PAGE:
Medford, IAN find their sound in diverse Boston scene
When the Boston dreampop outfit IAN hops on bills around town, a bit of confusion sometimes ensues.
“I remember we played a show, and one of the guys in the band before us came up to me afterward and was like, ‘I thought you were going to be my friend Ian [of Guerilla Toss]! I was bummed, but now I’m really happy,’ ” vocalist-guitarist Jilian Medford recalls, laughing, over coffee at the Pavement near Avenue of the Arts. That sad-then-pleased reaction is appropriate to IAN’s music: The trio specializes in feedback-drenched, taut rock given a twist by Medford, whose girlish vocals manage to sound effervescent even when she’s singing of heartbreak.
Medford moved to Boston from the suburbs of Los Angeles, which was where she also picked up the name for her eventual musical project. “Everyone asks me, Where did you get the name? and I’m like, Jil-ian. When I was in high school, a friend of mine started calling me Ian and it caught on. I moved here and it didn’t, but I wanted to bring it back.”
She came here to study at Berklee, but Medford’s journey to Boston’s DIY scene took a little bit of time. “At Berklee there are a lot of singer-songwriters, and I was trying to force myself to write that way, but it wasn’t really working for me,” Medford says. “In my second year here, a friend of mine told me about a show that was happening [in Jamaica Plain]. Designer and Japanther were playing — it was a stacked lineup and I met so many people, and I knew that was where I was supposed to be. It took a year to find it, but it was worth the whole uncomfortable time to get there. I started phasing out the singer-songwriter stuff and transitioned to a realm that I had always been comfortable with.”
Medford, now in her final year at Berklee, released the solo EP “Have You Ever Loved Anything This Much?” on Blood Oath Slumber Party in March; some of the songs on that album also appear on “IAN,” which came out in August on Bufu. She met drummer Tim Cheney around the time she released “Loved,” then brought in bassist Damien Scalise and reworked the songs for a full band.
The differences between Medford’s solo versions and those played by the group are stark, but both provide rich listening experiences. Take “If You’re Cryin”: The earlier version is a warm blanket, with Medford’s distortion-shrouded voice murmuring promises of fealty while waves of guitar roll through. On “IAN,” though, the song is a sweetly rolling ballad that sounds rescued from a college radio station’s mid-’90s time capsule; Scalise’s bass line and Cheney’s precise drums recall A-sides from indie stalwarts like Tsunami and Velocity Girl. Medford’s singing is still veiled in reverb, but it soars as the song shuffles and stutters around her.
IAN is still a fairly new project, and Medford and her bandmates aren’t averse to adding new bits of flair to songs during shows. “It’s continually evolving, because every time we play, it’s different, and we realize things about ourselves,” Medford says. “Like, ‘You did that weird thing — do that forever.’ ”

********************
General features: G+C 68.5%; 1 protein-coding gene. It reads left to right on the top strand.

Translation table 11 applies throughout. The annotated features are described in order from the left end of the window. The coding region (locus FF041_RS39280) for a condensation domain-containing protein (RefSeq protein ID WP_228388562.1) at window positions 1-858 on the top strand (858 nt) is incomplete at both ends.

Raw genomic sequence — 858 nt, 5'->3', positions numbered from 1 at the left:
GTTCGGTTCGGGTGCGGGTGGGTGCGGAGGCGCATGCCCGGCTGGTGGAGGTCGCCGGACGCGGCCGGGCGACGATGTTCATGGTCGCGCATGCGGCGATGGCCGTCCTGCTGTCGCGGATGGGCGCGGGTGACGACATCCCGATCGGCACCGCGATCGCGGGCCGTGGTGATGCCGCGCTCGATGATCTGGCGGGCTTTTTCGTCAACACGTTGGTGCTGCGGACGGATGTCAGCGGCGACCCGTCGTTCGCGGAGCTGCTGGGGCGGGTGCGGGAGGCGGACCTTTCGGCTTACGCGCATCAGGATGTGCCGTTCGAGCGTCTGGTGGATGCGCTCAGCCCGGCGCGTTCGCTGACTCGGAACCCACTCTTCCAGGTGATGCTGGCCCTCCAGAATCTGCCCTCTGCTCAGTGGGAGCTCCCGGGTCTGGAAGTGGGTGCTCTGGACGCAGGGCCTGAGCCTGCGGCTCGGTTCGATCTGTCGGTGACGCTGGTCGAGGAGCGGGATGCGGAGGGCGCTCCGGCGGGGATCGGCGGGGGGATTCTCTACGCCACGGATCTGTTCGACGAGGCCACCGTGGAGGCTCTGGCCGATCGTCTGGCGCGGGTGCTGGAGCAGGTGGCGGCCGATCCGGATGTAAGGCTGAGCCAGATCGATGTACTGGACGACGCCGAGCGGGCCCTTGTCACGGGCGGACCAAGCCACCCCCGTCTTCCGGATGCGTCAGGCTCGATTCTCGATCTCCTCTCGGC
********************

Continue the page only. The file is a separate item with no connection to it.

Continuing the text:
Reworking existing songs is a bit different from songwriting, but Medford is pleased with the gradual manner in which the band members are getting to know each other. “We’re all figuring out if we can write together, because before it was like, Here are the chords! But it’s great that we can go through these phases,” she says.
Over the coming weeks, IAN will play a handful of shows in Boston and New York; the itinerary includes a set at Boston Hassle Fest VI, a two-day underground rock celebration at Cuisine En Locale in Somerville on Nov. 7 and 8 (IAN plays on Nov. 7). In December, Medford, Scalise, and Cheney will head to the West Coast for six weeks of shows; Cheney, a freelance film editor, will stay in California, while Medford and Scalise will return to finish their studies at Berklee.
After that, the future of IAN — and its geographic location — is up in the air. But Medford treasures her time in Boston, particularly its cassette-and-house-show-filled DIY scene.
“There’s this crazy noise scene with the Guerilla Toss people, there’s an electronic scene with Couples Counseling, and then there’s this pop scene where we try to fit in,” she says. “I feel like I’m influenced by every single one. Everyone is so supportive, and it’s really unbelievable that I can be a part of it, and that I have been a part of it.”
On Friday evening, Somerville’s Cuisine En Locale hosts Map of Monsters, an event claiming to be “so far beyond a mere ‘concert’ it actually will constitute a mystic rite of transformation.” The squalling Gondoliers, the spaced-out Planet of Adventure, and the poppy Shepherdess will play as cameras roll and patrons dine. “There will be a pyramid! (Or three),” warns the invite. . . . Also on Friday, the Boston Does Boston series, for which local acts like Ruby Rose Fox and Hallelujah the Hills cover each other’s songs to benefit the Animal Rescue League of Boston, throws a release party for “Boston Does Boston, Vols. 3 & 4” with Cask Mouse, the Rationales, and others at T.T. the Bear’s Place in Cambridge. The cover charge gets donated to the Animal Rescue League, too, and there’s a second party at the same spot on Oct. 24. . . . On Tuesday, mood-music specialist Matthew Connor celebrates the release of his new album, “Farewell Motel,” at Atwood’s.